All subjects were instructed to move their ankle and subtalar joints (both intact and perceived phantom) in time with a metronome under several bilateral coordination conditions. Joint kinematics were recorded from intact joints, and surface electromyography (sEMG) signals were recorded from residual limbs (Additional file 1: Fig. S1).

The first set of binary coordination conditions addressed the presence of visual feedback. Tasks with vision required participants to look toward their feet while blind tasks were performed with eyes closed and blindfolded. The second set of conditions determined the patterns of ankle-subtalar movement. In the symmetric condition, subjects were instructed to fully invert both subtalars on the downbeat and fully evert both subtalars on the (silent) offbeat (Fig. (Fig.2a).2a). In the parallel condition, subjects were instructed to fully evert the left subtalar and invert the right subtalar on the downbeat, mirroring the motion on the offbeat (Fig. (Fig.2b).2b). In the sagittal condition, subjects were instructed to plantarflex both ankles on the downbeat and dorsiflex on the offbeat (Fig. (Fig.2c).2c). All combinations of conditions with coded names are listed in Table Table22.

Bilateral coordination modes. a Coordinated subtalar joints under symmetry instruction. b Coordinated subtalar joints under parallel instruction. c Coordinated ankle joints under sagittal instruction. d Relative phase (θrel) between two joints at any given point in time is defined as the difference in angles formed by their normalized velocities (θ˙) and normalized angular positions (θ) during the movement according to Eqn. 3 [30]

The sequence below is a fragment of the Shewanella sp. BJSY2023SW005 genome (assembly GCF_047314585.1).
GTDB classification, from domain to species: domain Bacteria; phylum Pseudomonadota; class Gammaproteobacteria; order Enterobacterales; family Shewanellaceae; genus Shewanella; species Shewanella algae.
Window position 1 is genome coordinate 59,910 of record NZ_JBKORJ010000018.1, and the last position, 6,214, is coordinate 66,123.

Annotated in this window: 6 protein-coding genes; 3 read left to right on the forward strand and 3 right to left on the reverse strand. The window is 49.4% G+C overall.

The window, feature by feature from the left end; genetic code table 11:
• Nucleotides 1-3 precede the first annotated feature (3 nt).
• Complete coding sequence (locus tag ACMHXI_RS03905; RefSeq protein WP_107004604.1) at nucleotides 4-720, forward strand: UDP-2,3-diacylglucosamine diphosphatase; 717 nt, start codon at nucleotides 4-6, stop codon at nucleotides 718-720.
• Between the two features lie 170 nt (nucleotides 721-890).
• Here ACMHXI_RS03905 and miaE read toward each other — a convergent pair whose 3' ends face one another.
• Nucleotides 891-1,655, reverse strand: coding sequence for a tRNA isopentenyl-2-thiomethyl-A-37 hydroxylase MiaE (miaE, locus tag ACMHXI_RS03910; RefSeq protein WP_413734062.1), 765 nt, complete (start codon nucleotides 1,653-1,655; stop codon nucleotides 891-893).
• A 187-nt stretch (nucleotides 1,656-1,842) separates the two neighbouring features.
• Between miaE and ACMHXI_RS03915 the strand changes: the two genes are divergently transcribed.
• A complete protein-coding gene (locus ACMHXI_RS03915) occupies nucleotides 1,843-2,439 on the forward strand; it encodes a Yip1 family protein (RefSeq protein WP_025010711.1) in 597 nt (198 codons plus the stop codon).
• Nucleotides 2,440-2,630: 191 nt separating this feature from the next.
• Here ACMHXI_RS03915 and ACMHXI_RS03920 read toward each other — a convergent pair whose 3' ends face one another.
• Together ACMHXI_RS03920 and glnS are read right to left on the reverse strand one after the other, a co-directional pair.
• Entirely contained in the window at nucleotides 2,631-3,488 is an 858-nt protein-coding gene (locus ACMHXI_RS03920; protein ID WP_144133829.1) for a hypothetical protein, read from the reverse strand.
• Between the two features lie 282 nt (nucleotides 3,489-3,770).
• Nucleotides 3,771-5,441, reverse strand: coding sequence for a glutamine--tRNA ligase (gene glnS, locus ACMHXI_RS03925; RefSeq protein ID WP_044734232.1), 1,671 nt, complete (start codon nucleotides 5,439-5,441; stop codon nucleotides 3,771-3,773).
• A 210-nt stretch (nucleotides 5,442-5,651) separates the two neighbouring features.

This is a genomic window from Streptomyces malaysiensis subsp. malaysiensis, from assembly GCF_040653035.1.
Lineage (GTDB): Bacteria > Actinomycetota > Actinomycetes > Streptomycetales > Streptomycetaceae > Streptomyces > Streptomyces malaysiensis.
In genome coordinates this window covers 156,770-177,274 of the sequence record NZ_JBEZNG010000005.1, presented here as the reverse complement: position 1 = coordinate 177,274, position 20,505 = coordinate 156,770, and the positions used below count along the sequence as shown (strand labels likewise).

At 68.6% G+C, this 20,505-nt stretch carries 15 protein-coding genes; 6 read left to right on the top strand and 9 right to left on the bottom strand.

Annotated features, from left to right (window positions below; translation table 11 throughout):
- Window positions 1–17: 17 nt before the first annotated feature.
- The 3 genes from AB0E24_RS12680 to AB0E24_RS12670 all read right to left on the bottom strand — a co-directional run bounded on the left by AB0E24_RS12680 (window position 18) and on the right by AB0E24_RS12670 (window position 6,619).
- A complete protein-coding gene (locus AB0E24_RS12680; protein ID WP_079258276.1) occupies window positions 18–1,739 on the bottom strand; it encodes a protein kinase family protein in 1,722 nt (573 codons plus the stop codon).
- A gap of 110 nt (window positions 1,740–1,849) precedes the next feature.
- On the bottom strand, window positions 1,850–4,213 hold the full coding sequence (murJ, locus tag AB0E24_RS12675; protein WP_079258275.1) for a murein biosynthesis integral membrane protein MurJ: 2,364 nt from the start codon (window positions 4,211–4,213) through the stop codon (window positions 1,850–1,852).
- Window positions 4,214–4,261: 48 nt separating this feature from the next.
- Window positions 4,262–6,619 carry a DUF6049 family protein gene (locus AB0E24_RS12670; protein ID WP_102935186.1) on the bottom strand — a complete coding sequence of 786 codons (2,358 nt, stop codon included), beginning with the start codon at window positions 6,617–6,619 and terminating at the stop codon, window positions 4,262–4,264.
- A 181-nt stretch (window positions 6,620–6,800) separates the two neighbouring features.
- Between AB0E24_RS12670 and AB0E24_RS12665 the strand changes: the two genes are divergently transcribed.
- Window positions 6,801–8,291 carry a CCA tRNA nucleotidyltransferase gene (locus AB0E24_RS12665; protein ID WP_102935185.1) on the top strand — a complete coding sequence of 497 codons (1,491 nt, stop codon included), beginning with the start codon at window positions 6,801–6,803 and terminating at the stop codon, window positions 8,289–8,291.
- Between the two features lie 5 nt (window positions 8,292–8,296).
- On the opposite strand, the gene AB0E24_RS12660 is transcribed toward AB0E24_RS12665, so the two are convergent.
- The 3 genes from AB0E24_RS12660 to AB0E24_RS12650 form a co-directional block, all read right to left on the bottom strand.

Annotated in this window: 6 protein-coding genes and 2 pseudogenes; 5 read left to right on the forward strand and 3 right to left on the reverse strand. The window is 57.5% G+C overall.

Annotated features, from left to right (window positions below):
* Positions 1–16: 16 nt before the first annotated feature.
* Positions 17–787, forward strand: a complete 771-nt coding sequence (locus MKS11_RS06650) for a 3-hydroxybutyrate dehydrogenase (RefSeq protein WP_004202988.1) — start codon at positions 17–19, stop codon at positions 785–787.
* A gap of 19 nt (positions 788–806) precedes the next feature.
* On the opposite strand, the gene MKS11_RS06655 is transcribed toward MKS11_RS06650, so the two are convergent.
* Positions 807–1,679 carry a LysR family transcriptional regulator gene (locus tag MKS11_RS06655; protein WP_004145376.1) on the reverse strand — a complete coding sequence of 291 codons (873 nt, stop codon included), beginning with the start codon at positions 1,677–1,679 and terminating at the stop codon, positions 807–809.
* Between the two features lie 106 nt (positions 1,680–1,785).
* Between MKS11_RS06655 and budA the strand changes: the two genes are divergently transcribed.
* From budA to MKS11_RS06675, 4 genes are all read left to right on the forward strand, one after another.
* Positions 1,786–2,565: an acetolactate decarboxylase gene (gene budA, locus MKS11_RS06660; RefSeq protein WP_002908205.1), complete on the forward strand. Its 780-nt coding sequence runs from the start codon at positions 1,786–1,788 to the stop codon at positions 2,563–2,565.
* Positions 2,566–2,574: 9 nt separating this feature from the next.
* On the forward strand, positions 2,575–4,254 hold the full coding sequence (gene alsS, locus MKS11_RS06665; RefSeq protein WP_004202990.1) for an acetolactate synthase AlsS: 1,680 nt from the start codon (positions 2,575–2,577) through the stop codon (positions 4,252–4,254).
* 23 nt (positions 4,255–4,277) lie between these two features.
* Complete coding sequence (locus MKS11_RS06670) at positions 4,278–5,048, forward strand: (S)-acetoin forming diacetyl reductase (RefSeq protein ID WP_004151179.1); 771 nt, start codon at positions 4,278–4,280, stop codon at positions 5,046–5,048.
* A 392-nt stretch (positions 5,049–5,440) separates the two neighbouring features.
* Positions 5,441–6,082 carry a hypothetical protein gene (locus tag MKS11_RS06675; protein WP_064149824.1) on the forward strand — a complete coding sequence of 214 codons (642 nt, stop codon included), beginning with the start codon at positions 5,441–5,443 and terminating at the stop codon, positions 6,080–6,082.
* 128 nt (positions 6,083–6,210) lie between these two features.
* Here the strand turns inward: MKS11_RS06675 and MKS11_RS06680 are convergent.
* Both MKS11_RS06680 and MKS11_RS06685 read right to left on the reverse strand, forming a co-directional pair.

Bilateral coordination test conditions with coded names

Subjects completed three trials for each combination of conditions in random order, with a two-minute break between trials to limit effects from fatigue. Each trial required subjects to perform one cyclical motion per downbeat of a pre-recorded metronome audio track. Subjects with amputation were asked to volitionally activate their residual muscles as if to move their phantom joints. The minute-long audio track consisted of 5 sections with equal duration starting at a tempo of 1 Hz in the first section and incrementing by 0.4 Hz until a final tempo of 2.6 Hz (Additional files 2, 3, and 4).

Subjects were instructed to prioritize maintaining pace with the metronome track, sacrificing full range of motion of movements if necessary. Subjects were asked to repeat their first trial if they misunderstood the instructions (e.g., moving at half tempo). However, all subjects demonstrated a sense of rhythm and were observed to follow the tempo track to a reasonable degree. Inversion-eversion (IE) movements naturally involved some foot rotation in the transverse plane, though this degree of freedom was not explicitly measured. At the end of every trial, subjects performed a slow, controlled range of motion calibration test consisting of two dorsiflesion-plantarflexion (DP) cycles followed by two IE cycles to ensure invariant goniometer placement. Though subjects with amputation performed tests under sagittal instruction, the data are not reported here. All subjects were naive to the nature of the study .